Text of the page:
Known in that he hit .341 with 178 home runs over 10 seasons for Cienfuegos in Cuba. That total included a .453 average over 212 at-bats in 2010. Unknown, though, in the realm of handling Major League pitching over the 162-game grind.
Three seasons later, Abreu has been worth every bit of the $24 million spent so far of his six-year, $68 million deal. But in the context of the White Sox rebuild, it's no longer simply about offensive production for the first baseman. Abreu will have to step into a leadership role among the young players, one he has expertly executed by example as a big leaguer.
That role already has begun naturally via interactions with newly acquired Yoan Moncada, the No. 2 prospect in all of baseball per MLBPipeline.com, a switch-hitting infielder who was teammates with Abreu in Cuba.
"I've been trying to give him some advice, tutoring him about what he can expect, what he can do and what we expect from him," said Abreu through White Sox translator Billy Russo at SoxFest. "I embrace every role the team wants me to play.
"It doesn't matter if it's a mentor role or a leader role, I'm going to be the same player I've been during my whole career. Right now, I'm going to try to do a little bit more teaching these guys how to do well here."
Abreu blasted on to the Major League scene in '14 by launching 10 home runs and driving in 32 runs during March/April. He eventually claimed American League Rookie of the Year honors by hitting .317 with 36 home runs and 107 RBIs.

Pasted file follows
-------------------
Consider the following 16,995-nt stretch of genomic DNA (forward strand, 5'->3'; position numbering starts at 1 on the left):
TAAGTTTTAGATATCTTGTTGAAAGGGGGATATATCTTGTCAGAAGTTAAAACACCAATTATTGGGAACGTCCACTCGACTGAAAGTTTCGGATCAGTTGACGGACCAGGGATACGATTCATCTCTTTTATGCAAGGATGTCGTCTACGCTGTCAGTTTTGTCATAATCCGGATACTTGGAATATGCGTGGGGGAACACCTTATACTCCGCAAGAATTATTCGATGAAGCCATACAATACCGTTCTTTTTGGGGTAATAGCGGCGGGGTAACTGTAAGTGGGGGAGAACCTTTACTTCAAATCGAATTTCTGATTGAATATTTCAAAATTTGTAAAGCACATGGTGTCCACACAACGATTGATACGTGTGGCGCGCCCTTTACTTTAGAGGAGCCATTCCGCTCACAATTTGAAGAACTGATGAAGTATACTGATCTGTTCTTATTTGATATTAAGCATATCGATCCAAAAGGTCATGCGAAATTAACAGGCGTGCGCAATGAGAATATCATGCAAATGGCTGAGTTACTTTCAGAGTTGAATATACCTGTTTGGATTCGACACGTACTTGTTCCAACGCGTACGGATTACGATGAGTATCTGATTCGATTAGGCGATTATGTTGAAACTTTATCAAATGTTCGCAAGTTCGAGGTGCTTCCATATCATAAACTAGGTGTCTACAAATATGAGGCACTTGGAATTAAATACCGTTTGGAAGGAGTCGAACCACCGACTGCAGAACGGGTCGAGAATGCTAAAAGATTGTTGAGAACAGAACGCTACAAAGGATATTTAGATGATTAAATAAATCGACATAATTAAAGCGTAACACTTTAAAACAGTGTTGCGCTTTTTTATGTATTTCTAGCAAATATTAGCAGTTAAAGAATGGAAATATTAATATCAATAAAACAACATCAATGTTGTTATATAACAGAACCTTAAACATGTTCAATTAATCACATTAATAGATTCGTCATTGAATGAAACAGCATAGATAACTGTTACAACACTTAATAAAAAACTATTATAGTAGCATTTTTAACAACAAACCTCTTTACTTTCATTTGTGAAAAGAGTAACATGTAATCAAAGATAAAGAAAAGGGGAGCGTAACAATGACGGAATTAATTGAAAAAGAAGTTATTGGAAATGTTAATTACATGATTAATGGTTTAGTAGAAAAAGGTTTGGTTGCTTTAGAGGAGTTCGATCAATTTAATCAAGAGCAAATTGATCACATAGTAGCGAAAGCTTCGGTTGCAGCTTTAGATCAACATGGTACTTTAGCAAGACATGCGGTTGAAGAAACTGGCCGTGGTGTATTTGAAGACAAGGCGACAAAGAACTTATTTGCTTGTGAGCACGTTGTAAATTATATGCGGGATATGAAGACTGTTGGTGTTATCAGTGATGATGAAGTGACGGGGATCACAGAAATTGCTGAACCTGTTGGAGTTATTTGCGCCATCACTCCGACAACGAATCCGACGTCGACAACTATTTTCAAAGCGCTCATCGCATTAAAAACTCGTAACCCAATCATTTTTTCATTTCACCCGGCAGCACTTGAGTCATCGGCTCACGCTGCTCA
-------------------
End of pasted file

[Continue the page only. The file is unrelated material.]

In each of Abreu's first three seasons, he has batted at least .290 with at least 25 homers and 100 RBIs. His '16 campaign had its ups and downs, with Abreu struggling a bit in the first half to the tune of a .752 OPS, including no home runs and eight RBIs in July.
Some wondered if the 30-year-old's skills were beginning to decline, but it should be noted that Abreu was dealing with personal and family issues in relation to his young son's arrival to the United States during that time. He bounced back with 14 home runs and 44 RBIs over his final 249 plate appearances.
The affable slugger opted into arbitration this offseason despite having three years left on his contract, meaning the White Sox maintain control but he will go year to year. That run ends with the '19 season, a campaign in which the rebuilding White Sox rebuild should be ready to contend.
At that point, Abreu may not be the star of the team or the face of the franchise; if things go to plan, that honor hopefully will rest on Moncada's shoulders. But Abreu still should be a significant contributor for that season, if not beyond.
"I'm glad I'm here right now because I love this team and I want to play for this team for a very long time," Abreu said. "I'm glad to be with all these guys, the new players too.
"We are ready for all the challenges we are going to face during the season and in the future. You have to do your best every single day. That's the way we need to approach the season. There's no other way to do it."